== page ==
Opposition Grows

Most Americans disapprove of Graham-Cassidy health care bill. That, according to a newly released CBS News poll.

Most Americans — 52 percent — disapprove of the Graham-Cassidy health care bill, according to a CBS News Poll conducted between Sept. 21 and 24.

Only 20 percent of those polled said they approved of the Republican legislation aimed at repealing and replacing the Affordable Care Act signed into law by President Obama.

Overall, more than a quarter of those surveyed by CBS News declined to give an opinion of the GOP bill, but those who did express an opinion said they disapproved by more than two to one.

Meanwhile, the New York Times is reporting that “the authors of the latest plan to repeal and replace the Affordable Care Act shifted money in the bill to Alaska and Maine, which are represented by Republican senators who appear reluctant to support it.”

The revised version of the bill, written by Senators Lindsey Graham of South Carolina and Bill Cassidy of Louisiana, would provide extra money for an unnamed “high-spending low-density state,” a last-minute change seemingly aimed at Alaska and its holdout Republican senator, Lisa Murkowski, who has yet to say how she will vote. It would also send money toward Maine, whose Republican senator, Susan Collins, had said earlier on Sunday that she would almost certainly vote no.

Fox News added, “Sen. Bill Cassidy, R-La., one of the bill’s co-authors, reportedly circulated a chart Sunday that showed Alaska receiving 3 percent more funding and Maine receiving 43 percent more. The chart said the legislation’s grants would provide 14 percent more for Arizona than under Obama’s law, 4 percent more for Kentucky and 49 percent more for Texas. Republicans were adding $14.5 billion to the measure for states, according to documents obtained late Sunday by The Associated Press.”

The plan cannot afford to lose more than two Republican votes if it is to have any chance of passing by the September 30th deadline.  Senator Rand Paul (R-Ky.) and Arizona Senator John McCain have both indicated they will vote against the measure.

Time Magazine ran a recent headline that read, “John McCain says his health care vote wasn’t personal.” An excerpt from that story is below.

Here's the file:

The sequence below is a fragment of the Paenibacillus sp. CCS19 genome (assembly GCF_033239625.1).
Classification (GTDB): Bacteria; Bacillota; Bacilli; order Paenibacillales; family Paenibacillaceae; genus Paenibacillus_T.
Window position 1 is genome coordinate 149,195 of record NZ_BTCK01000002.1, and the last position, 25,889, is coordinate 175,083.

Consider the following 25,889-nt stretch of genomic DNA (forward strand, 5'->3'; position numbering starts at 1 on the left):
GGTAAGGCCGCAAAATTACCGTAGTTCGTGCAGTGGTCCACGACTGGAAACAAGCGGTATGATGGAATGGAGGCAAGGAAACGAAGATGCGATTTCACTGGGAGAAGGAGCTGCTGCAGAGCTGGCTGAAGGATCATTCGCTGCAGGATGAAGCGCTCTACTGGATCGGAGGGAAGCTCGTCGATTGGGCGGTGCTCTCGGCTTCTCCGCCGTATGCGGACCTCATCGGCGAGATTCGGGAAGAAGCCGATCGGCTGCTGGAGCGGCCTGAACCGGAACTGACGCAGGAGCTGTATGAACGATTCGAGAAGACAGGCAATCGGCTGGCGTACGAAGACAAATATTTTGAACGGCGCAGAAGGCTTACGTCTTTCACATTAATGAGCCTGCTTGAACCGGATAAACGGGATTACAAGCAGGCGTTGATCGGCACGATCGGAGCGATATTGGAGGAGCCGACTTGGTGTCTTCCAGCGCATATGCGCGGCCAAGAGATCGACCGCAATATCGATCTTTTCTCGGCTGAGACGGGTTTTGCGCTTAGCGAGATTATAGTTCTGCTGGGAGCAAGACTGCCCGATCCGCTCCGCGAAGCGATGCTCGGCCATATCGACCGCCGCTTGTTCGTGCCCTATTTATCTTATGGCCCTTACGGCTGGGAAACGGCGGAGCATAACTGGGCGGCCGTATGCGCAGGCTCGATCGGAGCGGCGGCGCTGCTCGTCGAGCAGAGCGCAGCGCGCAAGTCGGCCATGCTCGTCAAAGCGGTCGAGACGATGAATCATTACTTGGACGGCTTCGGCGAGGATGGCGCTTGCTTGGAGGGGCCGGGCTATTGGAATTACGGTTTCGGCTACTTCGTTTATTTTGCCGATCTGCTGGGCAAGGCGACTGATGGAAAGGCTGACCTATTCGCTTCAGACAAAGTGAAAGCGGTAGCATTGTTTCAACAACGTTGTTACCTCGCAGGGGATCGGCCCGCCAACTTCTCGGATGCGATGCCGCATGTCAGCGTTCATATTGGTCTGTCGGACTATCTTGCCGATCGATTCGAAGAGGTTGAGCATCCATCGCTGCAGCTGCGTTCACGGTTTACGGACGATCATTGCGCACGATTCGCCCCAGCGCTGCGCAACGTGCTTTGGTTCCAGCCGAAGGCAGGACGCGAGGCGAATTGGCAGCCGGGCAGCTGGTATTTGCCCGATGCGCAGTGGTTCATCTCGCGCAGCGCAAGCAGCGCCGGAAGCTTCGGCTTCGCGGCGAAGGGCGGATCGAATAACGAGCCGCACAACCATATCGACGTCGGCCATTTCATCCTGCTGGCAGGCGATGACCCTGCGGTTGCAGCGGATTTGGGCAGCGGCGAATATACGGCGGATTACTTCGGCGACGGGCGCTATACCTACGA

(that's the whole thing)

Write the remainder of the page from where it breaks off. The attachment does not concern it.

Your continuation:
Speaking in an interview with CBS’ 60 Minutes Sunday, McCain was asked to comment on whether his deciding vote, which was crucial in ending that Republican attempt to repeal Obamacare, was a way to “get back at the President” for attacking the senator’s Vietnam War record.


“If I took offense at everybody who has said something about me, or disparaged me or something like that — life is too short,” McCain replied. “You’ve gotta move on. And on an issue of this importance to the nation, for me to worry about a personal relationship, then I’m not doing my job.”

The Arizona Hospital and Healthcare Association (AzHHA) is one of many state and national health organizations that opposed the bill. AzHHA extended its thanks to Senator McCain for his “principled leadership” with a full page ad that you can see below.

AZHHA full pg thank you ad press 2

While we continue to believe changes to the Affordable Care Act are needed, we do not believe the current plan being offered is the answer. We’d love to hear what you think….and what you believe the next steps should be to bring better health and better health care to the people of our state. Generating meaningful conversations around the health issues making headlines is another way we are working toward our long-term goal of one day making Arizona the Healthiest State in the Nation!

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